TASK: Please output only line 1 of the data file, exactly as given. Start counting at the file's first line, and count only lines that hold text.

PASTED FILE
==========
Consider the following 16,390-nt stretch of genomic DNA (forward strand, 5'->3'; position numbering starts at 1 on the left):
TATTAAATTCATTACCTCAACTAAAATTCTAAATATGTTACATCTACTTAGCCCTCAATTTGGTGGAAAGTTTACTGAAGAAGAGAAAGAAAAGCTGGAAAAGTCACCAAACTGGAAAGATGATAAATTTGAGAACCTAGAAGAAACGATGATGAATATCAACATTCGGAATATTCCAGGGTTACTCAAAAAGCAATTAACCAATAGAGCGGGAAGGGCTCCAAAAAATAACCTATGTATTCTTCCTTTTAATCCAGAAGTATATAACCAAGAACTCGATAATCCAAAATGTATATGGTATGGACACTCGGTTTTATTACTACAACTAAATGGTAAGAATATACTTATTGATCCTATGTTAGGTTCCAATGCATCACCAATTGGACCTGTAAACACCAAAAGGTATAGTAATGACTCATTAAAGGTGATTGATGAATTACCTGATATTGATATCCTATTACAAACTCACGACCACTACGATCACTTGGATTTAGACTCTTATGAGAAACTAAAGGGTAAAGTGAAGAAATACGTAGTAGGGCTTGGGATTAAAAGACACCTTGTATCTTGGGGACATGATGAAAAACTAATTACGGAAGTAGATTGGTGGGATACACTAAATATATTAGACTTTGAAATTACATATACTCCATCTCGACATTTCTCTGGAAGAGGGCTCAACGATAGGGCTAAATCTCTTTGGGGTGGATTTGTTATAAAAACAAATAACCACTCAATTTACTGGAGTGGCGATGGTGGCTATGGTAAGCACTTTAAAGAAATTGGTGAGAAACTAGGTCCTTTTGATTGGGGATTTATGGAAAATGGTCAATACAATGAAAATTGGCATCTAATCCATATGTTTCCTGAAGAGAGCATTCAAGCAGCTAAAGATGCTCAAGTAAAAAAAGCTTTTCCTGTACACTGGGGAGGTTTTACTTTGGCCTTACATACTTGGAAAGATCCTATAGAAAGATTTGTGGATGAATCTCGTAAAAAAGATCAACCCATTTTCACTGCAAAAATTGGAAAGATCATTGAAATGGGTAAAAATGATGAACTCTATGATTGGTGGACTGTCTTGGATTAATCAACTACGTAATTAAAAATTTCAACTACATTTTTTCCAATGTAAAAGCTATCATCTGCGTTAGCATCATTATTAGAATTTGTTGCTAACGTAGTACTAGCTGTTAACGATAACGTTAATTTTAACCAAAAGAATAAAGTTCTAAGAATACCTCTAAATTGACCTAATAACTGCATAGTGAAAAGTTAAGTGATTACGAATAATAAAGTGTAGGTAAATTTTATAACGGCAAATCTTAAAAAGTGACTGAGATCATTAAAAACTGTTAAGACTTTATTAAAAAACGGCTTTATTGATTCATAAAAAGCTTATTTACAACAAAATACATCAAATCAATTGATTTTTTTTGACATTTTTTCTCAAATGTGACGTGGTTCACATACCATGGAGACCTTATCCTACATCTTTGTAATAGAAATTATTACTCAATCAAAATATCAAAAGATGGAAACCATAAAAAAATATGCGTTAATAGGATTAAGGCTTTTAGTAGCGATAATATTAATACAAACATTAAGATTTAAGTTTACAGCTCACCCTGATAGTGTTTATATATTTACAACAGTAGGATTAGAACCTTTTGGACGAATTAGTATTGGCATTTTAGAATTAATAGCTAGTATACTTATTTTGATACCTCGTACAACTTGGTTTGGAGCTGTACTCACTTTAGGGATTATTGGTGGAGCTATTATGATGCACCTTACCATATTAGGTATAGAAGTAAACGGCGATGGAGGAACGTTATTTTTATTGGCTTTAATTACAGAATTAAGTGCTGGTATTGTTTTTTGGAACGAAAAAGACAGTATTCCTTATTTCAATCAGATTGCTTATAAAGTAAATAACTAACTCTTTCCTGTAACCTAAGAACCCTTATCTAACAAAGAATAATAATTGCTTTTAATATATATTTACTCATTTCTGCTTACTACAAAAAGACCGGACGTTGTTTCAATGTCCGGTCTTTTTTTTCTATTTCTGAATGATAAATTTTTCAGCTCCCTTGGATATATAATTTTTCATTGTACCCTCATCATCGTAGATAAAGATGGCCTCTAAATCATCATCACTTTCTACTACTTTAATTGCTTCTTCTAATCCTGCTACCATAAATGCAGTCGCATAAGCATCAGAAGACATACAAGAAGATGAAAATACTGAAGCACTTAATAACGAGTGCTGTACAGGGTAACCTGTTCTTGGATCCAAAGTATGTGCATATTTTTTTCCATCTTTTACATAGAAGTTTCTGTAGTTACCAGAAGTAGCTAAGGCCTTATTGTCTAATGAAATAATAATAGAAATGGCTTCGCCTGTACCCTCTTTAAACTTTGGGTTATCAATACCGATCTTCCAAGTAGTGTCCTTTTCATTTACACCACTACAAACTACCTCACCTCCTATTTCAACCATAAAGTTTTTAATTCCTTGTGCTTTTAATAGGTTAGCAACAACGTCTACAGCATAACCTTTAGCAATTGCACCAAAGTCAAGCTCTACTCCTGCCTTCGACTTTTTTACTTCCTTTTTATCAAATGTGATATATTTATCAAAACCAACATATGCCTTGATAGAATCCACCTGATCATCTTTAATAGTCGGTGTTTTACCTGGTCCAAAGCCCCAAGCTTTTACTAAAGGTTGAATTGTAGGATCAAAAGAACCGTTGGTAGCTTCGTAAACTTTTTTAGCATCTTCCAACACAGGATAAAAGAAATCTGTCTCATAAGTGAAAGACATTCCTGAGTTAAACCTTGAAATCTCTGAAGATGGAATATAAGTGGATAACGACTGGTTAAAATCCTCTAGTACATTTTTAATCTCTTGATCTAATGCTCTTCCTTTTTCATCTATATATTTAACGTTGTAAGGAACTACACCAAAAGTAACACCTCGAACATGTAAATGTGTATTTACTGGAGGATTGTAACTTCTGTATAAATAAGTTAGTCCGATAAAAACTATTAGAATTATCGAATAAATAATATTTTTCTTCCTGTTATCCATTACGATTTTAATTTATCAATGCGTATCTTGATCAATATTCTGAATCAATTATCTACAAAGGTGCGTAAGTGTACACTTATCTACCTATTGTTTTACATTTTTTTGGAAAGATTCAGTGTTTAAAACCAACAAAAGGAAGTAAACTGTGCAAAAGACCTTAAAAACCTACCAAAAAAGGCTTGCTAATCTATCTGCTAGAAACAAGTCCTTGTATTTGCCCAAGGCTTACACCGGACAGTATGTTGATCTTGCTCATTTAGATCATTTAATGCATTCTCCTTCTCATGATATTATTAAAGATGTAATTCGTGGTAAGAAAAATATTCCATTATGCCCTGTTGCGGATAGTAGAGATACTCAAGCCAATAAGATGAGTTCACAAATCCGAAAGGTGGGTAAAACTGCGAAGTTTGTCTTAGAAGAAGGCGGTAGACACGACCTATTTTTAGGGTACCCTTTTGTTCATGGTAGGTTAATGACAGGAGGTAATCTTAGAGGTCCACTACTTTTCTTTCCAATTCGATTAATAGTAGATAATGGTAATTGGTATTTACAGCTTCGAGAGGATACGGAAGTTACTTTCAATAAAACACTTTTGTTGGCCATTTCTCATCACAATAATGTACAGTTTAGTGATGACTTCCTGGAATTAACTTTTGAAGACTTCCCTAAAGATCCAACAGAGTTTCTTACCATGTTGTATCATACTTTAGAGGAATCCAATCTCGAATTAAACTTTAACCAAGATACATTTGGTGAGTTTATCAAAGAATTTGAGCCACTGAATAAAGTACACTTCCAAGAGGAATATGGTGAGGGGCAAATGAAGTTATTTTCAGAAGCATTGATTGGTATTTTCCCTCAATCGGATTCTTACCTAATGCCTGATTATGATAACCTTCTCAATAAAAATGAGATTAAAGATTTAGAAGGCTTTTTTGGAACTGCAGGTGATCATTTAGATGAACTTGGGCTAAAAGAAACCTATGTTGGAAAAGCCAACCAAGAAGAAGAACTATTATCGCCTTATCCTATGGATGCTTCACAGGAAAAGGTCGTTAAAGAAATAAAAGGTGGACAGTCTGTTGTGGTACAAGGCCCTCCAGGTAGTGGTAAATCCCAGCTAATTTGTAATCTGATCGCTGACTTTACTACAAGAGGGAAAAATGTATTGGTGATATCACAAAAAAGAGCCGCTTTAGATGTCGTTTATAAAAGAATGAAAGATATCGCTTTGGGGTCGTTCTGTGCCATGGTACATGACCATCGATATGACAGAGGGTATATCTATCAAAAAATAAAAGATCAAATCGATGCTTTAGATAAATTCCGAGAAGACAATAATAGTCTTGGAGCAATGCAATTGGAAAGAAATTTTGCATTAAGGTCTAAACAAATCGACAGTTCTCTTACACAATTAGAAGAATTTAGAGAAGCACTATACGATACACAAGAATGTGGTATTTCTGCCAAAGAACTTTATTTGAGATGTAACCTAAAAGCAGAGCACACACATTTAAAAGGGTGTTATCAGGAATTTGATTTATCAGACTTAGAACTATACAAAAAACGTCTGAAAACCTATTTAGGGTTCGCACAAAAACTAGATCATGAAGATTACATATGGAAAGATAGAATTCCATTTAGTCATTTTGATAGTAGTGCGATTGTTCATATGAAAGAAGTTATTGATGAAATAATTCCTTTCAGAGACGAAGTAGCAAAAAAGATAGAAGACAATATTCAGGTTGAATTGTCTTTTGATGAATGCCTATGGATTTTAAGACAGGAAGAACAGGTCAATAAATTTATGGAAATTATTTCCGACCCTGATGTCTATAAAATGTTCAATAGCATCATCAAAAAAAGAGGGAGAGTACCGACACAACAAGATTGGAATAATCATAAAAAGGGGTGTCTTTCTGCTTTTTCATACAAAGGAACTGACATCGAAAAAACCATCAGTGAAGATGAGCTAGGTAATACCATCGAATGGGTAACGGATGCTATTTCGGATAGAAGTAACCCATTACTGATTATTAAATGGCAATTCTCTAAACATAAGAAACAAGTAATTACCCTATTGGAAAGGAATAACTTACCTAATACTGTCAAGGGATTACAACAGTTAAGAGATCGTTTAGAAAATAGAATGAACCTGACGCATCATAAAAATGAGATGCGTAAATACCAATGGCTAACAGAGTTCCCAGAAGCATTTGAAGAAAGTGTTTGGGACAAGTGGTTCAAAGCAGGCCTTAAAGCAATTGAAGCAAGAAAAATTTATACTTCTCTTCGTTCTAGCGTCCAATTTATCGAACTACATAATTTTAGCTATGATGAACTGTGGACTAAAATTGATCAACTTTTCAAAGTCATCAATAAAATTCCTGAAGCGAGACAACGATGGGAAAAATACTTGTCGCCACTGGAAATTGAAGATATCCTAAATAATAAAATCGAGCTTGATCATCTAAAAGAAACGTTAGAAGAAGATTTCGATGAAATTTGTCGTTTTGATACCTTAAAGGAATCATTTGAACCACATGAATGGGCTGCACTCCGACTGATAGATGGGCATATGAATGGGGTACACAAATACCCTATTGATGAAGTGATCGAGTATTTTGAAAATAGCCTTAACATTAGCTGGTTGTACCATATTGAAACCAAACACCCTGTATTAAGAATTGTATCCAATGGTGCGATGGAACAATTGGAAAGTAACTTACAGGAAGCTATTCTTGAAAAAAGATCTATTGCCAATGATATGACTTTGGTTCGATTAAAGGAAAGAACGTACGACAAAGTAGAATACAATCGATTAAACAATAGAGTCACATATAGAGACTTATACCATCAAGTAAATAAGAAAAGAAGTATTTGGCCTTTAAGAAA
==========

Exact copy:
Consider the following 16,390-nt stretch of genomic DNA (forward strand, 5'->3'; position numbering starts at 1 on the left):